The Challenge of Change: The value of creative education supporting inclusion and diversity

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    This was a bespoke design for CHEAD that was developed and reconfigured over the two days of the conference to support the conference themes. S.H.E.D was commissioned to act as an open space for discussions to take place, and then a private, more closed space for the facilitation of a participatory workshop for delegates to consider the 'Challenge of Change: The value of creative education supporting inclusion and diversity'. S.H.E.D was offered as a case study and live installation to see the research methodology of how to design for dialogue through reconfigurable and dialogic space. It was also a consultation space and a disseminator space for CHEAD, led by Dr Rhiannon Jones.CHEAD Birmingham City University A-

    Protest S.H.E.D

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    S.H.E.D was installed over the August Bank Holiday weekend at the National Justice Museum, Nottingham. This research activity was to test out one of the configurations - which has been designed to be an open and engaging space for public to come and sit. To do this at the museum we contextualised the design in terms of its offering as a space for the public to contemplate and write ideas about what systems of injustice they felt were occurring and what they would be willing to protest about. The S.H.E.D functioned as a research-generation site for the National Justice Museum whilst also conducting an investigation into its own research agenda around how the open configuration could work on an intimate level with the public, to engage them when typically the open configuration has been used for large scale festivals and performance work presentations. This installation at the National Justice Museum demonstrated that the open plan configuration was able to also work with intricate and detailed activities, the open configuration didn't seem to prevent a sense of intimacy for this activity as we were able to construct a clear set of instructions. We were also able to, with permissions from National Justice Museum, display the first image of Greta Thunberg on a protest. This was then hung in the S.H.E.D as a trigger point to encourage people to sit with Greta, to reflect and to write about protest and justice. We were also considering the bespoke element to the design process in relation to Covid and how to operate the space through a design response - to create airflow and maintain it as being a safe and engaging space. We were able to prove that S.H.E.D can operate as an adaptable space even in response and reply to government guidance. We had over 524 visitors to S.H.E.D over the installation period. It has been a research tool for the museum, which the S.H.E.D has been designed to do which is to operate as a research incubation and public consultation and facilitation space. The result of this event, and the research material that has been generated will now help to inform a large scale exhibition at the museum in summer 2020 and it will also include the S.H.E.D being back at the museum to carry on the conversations that had started in the S.H.E.D and other activities will also take place to support both the ambition of the Protest S.H.E.D as a space for the shedding of preconceptions about people and place. The S.H.E.D will return to the Museum for 4 weeks in 2021, 2 weeks in the summer holiday and 2 weeks in October half term for a full programme of delivery working on the themes of protest and young people.National Justice Museu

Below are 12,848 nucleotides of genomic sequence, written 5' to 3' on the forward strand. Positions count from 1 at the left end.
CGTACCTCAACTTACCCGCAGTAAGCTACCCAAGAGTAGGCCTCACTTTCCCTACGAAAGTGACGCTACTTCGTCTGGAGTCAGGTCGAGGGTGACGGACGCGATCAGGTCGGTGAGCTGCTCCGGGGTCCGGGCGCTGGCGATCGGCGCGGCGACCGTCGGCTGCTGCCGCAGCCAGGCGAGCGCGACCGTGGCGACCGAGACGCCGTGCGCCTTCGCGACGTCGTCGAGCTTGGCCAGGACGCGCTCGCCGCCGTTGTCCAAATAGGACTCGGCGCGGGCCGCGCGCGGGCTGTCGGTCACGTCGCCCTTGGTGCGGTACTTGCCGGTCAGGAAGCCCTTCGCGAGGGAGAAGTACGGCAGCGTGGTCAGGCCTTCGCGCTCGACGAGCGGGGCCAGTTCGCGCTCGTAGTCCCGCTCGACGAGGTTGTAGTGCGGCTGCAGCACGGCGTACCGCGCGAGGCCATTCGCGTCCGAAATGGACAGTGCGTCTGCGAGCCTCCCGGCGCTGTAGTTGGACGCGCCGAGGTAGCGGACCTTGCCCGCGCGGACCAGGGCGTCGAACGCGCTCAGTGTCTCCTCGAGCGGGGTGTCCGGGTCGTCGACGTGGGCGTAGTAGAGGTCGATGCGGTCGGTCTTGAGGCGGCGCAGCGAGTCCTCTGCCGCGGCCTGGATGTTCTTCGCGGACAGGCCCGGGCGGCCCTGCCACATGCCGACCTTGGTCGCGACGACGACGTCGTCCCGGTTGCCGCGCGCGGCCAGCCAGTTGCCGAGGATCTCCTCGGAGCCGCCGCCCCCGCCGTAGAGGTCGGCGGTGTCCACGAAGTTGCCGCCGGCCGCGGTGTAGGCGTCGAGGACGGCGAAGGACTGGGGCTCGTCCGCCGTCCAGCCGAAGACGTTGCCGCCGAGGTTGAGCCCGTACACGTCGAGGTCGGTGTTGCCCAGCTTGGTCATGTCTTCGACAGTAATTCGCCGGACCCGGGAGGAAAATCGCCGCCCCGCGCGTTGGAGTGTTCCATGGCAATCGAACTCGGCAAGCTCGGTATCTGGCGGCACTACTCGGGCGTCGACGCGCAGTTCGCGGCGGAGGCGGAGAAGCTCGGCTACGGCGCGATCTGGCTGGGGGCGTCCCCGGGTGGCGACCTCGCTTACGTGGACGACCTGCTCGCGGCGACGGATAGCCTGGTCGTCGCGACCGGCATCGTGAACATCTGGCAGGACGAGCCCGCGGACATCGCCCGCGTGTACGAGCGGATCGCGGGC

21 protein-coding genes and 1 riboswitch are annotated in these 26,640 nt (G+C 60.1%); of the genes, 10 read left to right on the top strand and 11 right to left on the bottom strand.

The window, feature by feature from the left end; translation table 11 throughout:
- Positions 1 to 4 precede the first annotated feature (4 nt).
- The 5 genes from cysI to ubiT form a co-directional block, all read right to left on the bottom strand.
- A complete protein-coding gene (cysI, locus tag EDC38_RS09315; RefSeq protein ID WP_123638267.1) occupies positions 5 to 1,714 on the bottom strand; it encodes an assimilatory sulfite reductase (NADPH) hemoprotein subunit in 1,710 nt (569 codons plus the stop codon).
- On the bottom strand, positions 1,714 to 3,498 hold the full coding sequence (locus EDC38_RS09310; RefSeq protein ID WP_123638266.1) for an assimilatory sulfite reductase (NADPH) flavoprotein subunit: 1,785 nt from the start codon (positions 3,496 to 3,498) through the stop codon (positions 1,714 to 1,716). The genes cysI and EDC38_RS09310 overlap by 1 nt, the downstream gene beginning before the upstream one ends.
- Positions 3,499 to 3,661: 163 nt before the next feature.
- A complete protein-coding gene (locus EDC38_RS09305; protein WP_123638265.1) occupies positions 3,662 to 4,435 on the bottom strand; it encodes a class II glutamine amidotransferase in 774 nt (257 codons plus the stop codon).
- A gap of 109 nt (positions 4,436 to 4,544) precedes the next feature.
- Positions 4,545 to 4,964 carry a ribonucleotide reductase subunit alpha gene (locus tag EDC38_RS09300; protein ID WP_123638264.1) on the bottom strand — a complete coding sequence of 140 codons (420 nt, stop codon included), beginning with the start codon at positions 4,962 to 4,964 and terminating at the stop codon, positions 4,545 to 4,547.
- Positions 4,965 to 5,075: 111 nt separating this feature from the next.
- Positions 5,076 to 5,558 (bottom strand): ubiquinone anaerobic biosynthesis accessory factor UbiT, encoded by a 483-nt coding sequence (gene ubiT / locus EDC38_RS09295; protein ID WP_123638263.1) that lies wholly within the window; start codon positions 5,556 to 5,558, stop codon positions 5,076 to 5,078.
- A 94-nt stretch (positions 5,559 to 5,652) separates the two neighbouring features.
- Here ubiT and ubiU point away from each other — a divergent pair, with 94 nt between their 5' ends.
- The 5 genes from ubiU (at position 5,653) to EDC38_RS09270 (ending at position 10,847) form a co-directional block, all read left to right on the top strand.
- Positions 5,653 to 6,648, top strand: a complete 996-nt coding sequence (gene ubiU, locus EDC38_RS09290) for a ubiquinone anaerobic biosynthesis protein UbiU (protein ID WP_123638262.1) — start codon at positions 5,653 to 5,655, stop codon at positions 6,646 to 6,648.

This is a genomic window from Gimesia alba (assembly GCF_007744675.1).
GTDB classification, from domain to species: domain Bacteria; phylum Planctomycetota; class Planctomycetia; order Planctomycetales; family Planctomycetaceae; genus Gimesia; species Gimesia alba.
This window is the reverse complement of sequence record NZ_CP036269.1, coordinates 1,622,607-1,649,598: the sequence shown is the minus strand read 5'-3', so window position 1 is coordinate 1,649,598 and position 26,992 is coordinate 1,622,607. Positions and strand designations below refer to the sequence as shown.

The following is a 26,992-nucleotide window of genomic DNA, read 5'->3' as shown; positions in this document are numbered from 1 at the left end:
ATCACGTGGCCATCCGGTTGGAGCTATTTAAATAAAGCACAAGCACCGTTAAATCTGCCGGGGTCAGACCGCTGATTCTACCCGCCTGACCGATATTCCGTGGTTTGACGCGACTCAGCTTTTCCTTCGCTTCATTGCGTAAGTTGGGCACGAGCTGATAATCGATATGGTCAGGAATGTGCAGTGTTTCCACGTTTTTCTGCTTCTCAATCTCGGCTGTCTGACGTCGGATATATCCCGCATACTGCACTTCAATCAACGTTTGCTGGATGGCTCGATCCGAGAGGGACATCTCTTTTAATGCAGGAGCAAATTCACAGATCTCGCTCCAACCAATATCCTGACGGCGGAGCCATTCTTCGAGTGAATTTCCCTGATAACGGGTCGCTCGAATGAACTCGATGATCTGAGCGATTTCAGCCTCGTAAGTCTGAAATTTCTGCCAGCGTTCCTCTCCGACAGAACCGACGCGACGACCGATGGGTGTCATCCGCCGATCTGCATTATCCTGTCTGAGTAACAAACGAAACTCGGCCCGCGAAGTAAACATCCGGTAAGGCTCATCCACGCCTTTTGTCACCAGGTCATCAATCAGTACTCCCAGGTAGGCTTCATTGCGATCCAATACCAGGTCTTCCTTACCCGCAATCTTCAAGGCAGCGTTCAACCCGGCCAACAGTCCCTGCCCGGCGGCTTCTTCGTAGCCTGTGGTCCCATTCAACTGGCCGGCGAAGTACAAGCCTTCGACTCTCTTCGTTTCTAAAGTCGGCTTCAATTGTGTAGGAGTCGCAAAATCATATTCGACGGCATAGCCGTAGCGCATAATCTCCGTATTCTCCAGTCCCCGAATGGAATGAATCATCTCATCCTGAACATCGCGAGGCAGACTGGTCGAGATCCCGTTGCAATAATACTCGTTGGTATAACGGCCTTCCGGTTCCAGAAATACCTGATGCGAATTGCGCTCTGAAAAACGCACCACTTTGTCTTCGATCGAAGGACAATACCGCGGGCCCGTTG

Shedding preconceptions of place-shaping through participatory design and research

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    This was an invited talk at CHEAD Members Event on Space and Place: exploring current issues in design of space, facilities and environment for art and design teaching and research. The paper given explored the current findings on how S.H.E.D has been created and piloted activity that has been exploring how a mobile space can facilaite the Shedding Preconceptions of place-shaping through participatory design and research. As a result of this paper S.H.E.D was invited to be installed at Birmingham City University as part of CHEAD Annual Conference using S.H.E.D as an exploratory research lab and conversation space.CHEA

    Sexuality and self in old age: exploring the intersection of gender and age through the framework of older women's sexuality